# A confusing excersice about Bayes' rule

The following is from a textbook one bayesian stats. that I can't understand some deduction. It is relevant about multiple parameters to be estimated.

The jth observation in the ith group is denoted by $y_{ij}$,
where

$$(y_{ij}|\mu_i,\sigma)\sim N(\mu_i,\sigma^2) \quad j=1,2, \dots, n_i \quad i= 1,2, \dots, m$$

Also the $y_{ij}$ are independent from each other.

Suppose $\mu_i \sim N(\mu,\tau^2)$ and denote
$$\theta= (\mu, \log(\sigma),\log(\tau))$$ $$Y=\{y_{ij}: j=1,\dots, n_i, i=1,\dots, n\}$$ $$Z=(\mu_1,\dots, \mu_m)$$ $$n=n_1+n_2+\cdots +n_m$$

So $\theta$ is the unknown parameters interested. Take its prior distribution as $p(\theta) \propto \tau$. Then by Bayes rule, it is not difficult to get the posterior distribution:

$$p(Z,\theta|Y) \propto p(\theta) \prod\limits_{i = 1}^m {p(\mu_i|\mu,\tau)} \prod\limits_{i = 1}^m \prod\limits_{j = 1}^{n_i} {p(y_{ij}|\mu_i,\sigma)}$$

This is the place I can't understand. How to get this formula if No.3 formula is not correct in this thread: I am confused about Bayes' rule in MCMC

Could someone explain it in detail? If there are any excellent books that could help me, please list them.

• You can use $\TeX$ on this site by enclosing formulas in dollar signs; single dollar signs for inline formulas and double dollar signs for displayed equations. You can see the source code for any math formatting you see on this site by right-clicking on it and selecting "Show Math As:TeX Commands". Here's a basic tutorial and quick reference. There's an "edit" link under the question. Commented Oct 12, 2012 at 6:43
• Thanks for your help. I have modified it just now. Commented Oct 12, 2012 at 6:54
• There are commands for all the Greek letters, e.g. \sigma yields $\sigma$. Commented Oct 12, 2012 at 7:12
• I have tidied up your post - I don't think I've introduced any errors, but you should check. Commented Oct 12, 2012 at 7:45
• Thanks very much. I forget the Greek letters. Commented Oct 12, 2012 at 8:14

AFAICT, the "trick" is that, by definition, $y_{ij}$ depends on $\mu$ and $\tau$ only via $\mu_i$. Thus, $$p(y_{ij}\mid\mu_i,\sigma) = p(y_{ij}\mid\mu_i,\sigma,\mu,\tau) = p(y_{ij}\mid\mu_i,\theta).$$
Similarly, $\mu_i$ does not depend on $\sigma$, so $$p(\mu_i\mid\mu,\tau) = p(\mu_i\mid\mu,\tau,\sigma) = p(\mu_i\mid\theta).$$ In particular, this means that we can rewrite your equation as
\begin{aligned} p(Z,\theta\mid Y) \propto& p(\theta) \prod_{i = 1}^m p(\mu_i\mid\mu,\tau) \prod_{i = 1}^m \prod_{j = 1}^{n_i} p(y_{ij}\mid\mu_i,\sigma) \\ =& p(\theta) \prod_{i = 1}^m p(\mu_i\mid\sigma,\mu,\tau) \prod_{i = 1}^m \prod_{j = 1}^{n_i} p(y_{ij}\mid\mu_i,\sigma,\mu,\tau) \\ =& p(\theta) \prod_{i = 1}^m p(\mu_i\mid\theta) \prod_{i = 1}^m \prod_{j = 1}^{n_i} p(y_{ij}\mid\mu_i,\theta) \\ =& p(\theta)\, p(Z\mid\theta)\, p(Y\mid Z,\theta) \\ =& p(Y,Z,\theta) \\ =& p(Z,\theta\mid Y)\, p(Y). \end{aligned}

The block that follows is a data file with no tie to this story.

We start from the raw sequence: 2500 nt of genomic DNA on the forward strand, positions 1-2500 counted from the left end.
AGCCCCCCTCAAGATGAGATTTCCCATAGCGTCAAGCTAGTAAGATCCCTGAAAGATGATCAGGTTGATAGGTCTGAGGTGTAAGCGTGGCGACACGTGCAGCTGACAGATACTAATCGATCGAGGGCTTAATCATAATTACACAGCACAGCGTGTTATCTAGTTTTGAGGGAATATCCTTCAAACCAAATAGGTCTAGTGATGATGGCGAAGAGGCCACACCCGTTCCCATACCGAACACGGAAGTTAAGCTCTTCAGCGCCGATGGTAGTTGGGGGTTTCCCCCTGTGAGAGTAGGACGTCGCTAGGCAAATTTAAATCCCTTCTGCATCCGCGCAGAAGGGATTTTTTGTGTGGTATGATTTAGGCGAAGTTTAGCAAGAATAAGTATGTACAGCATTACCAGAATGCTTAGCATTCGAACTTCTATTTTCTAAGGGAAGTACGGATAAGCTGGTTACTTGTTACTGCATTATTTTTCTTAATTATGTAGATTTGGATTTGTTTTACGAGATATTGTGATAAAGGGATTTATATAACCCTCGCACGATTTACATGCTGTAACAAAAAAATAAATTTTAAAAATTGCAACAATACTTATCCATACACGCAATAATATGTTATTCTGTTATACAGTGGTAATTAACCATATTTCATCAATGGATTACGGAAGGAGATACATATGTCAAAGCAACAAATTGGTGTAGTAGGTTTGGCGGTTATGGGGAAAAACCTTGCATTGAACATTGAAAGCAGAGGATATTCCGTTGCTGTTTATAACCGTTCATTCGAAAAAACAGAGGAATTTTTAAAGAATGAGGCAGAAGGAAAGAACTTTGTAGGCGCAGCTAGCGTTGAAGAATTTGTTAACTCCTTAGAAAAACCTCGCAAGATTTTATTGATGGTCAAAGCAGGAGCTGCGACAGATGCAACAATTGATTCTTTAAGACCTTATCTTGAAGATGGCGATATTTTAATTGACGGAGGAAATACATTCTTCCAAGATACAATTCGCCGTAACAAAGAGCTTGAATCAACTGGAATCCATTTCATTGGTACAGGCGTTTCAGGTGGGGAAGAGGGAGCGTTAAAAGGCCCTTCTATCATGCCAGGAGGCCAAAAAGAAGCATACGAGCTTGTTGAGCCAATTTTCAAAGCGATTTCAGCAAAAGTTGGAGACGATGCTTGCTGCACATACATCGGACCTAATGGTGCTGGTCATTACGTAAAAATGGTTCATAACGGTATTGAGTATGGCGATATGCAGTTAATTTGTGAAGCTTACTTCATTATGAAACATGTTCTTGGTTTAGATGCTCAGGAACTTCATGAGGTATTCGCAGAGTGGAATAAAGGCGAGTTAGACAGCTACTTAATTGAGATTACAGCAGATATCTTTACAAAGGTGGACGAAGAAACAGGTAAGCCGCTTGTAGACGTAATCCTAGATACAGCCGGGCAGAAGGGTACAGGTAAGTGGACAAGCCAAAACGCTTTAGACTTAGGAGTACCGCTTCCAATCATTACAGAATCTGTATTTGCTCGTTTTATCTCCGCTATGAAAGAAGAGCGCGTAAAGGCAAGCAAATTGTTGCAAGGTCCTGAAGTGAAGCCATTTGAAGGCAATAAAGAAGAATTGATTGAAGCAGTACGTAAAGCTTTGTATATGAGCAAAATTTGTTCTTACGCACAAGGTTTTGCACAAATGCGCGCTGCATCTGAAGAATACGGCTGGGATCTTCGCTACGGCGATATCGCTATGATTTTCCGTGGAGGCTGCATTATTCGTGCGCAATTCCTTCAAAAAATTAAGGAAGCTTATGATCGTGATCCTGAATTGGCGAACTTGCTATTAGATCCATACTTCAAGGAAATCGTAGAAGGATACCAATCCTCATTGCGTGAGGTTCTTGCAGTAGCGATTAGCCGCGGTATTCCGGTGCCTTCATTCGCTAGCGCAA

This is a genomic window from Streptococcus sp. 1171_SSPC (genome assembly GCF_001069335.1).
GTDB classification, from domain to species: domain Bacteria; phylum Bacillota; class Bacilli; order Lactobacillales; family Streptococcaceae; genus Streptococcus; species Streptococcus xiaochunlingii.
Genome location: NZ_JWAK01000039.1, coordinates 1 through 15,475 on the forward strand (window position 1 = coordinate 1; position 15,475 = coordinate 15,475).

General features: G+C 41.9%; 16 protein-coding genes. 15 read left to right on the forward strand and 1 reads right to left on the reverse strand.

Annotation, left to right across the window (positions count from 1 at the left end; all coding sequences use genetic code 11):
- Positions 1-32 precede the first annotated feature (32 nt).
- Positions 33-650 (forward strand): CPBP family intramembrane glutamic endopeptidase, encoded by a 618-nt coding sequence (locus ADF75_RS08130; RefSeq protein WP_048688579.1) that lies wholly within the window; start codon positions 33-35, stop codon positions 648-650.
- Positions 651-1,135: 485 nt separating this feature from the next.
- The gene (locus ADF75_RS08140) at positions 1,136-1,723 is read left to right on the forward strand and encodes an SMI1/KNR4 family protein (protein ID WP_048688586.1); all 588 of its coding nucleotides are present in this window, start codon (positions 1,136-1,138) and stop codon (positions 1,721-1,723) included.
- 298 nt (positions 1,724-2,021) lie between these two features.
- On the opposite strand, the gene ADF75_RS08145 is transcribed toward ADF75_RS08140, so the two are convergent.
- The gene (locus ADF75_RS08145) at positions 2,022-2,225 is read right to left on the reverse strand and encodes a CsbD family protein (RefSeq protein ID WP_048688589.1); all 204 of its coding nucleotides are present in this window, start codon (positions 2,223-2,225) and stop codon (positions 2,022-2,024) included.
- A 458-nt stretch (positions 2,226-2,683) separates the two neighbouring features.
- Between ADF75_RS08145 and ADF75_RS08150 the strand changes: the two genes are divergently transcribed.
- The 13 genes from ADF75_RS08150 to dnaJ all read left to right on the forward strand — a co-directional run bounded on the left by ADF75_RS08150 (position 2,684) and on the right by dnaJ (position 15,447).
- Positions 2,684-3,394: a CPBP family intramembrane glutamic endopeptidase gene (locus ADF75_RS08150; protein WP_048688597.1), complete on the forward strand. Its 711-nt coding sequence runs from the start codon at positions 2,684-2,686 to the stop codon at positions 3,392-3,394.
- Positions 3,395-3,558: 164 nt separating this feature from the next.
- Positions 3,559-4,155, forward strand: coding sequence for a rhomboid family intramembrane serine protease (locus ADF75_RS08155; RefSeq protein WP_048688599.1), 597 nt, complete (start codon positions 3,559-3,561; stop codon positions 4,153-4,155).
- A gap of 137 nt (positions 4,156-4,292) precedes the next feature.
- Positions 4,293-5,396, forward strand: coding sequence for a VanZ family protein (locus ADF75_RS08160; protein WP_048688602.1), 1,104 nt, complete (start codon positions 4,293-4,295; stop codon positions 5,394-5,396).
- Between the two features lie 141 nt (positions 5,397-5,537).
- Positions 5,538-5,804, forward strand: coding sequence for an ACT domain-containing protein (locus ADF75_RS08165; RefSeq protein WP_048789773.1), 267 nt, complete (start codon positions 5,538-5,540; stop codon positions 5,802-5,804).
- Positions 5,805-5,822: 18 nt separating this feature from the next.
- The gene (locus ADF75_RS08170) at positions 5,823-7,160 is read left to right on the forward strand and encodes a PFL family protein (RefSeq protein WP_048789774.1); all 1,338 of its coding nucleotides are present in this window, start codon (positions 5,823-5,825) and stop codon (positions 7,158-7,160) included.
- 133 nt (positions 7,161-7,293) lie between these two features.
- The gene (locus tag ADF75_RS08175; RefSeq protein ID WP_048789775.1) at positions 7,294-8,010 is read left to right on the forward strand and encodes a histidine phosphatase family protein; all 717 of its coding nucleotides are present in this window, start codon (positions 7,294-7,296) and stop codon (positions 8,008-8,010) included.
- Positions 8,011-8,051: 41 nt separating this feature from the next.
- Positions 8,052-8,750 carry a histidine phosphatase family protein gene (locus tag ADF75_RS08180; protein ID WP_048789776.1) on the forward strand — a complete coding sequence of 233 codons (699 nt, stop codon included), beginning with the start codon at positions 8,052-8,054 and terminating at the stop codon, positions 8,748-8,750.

• The reason $p(y_{ij}|\mu_i,\sigma) = p(y_{ij}|\mu_i,\sigma,\mu,\tau)$ is if $\mu_i$ is fixed in condition, then $\mu$ and $\tau$ are redundant due to the distribution of ${y_{ij}}$ is known with fixed $\mu_i$ and $\sigma$. Am I right to understand your point? There are so many places using this "trick". Thanks very much. Commented Oct 12, 2012 at 9:18
• I have the following question for your deduction. How to get $\prod_{i = 1}^m \prod_{j = 1}^{n_i} p(y_{ij}|\mu_i,\theta) =p(Y|Z,\theta)$? Is there the equality that $p(X1|Y)*p(X2|Z)=p(X1,X2|Y,Z)$ Commented Oct 12, 2012 at 9:25
• For you first question, I think I agree, if I understand you correctly. What really matters is that $y_{ij}$, by definition, depends only on $\mu_i$ and $\sigma$, and is therefore conditionally independent of anything else. As for your second question, indeed, $p(X_1|Y)\,p(X_2|Z)=p(X_1,X_2|Y,Z)$ if $X_1\perp Z\,|\, Y$ and $X_2\perp Y\,|\,Z$, in which case $p(X_1|Y)=p(X_1|Y,Z)$ and $p(X_2|Z)=p(X_2|Y,Z)$. In particular, here, we know that, by definition, $y_{ij}\perp\mu_k$ whenever $i\ne k$. Commented Oct 12, 2012 at 11:44
• By definition, $A\perp B\,|\,C$ iff $p(A,B|C)=p(A|C)\,p(B|C)$. Divide both sides by $p(B|C)$ to get $p(A|B,C)=p(A|C)$. Apply with appropriate substitutions to get $p(X_1|Y)\,p(X_2|Z)=p(X_1|Y,Z)\,p(X_2|Y,Z)=p(X_1,X_2|Y,Z)$ if $X_1\perp Z\,|\,Y$ and $X_2\perp Y\,|\,Z$. Commented Oct 12, 2012 at 14:18
• @IlmariKaronen - More explicitly, sufficient conditions for $\ \ p(X_1,X_2|Y,Z)=p(X_1|Y)p(X_2|Z)\ \$ are $\ \ (X_1\perp Z)\mid Y,$ $\ \ (X_2\perp Y)\mid Z,\ \$ and $\ \ (X_1\perp X_2)\mid (Y,Z).\ \$ (The latter condition was tacitly assumed in the above comments.) Commented Nov 24, 2017 at 3:13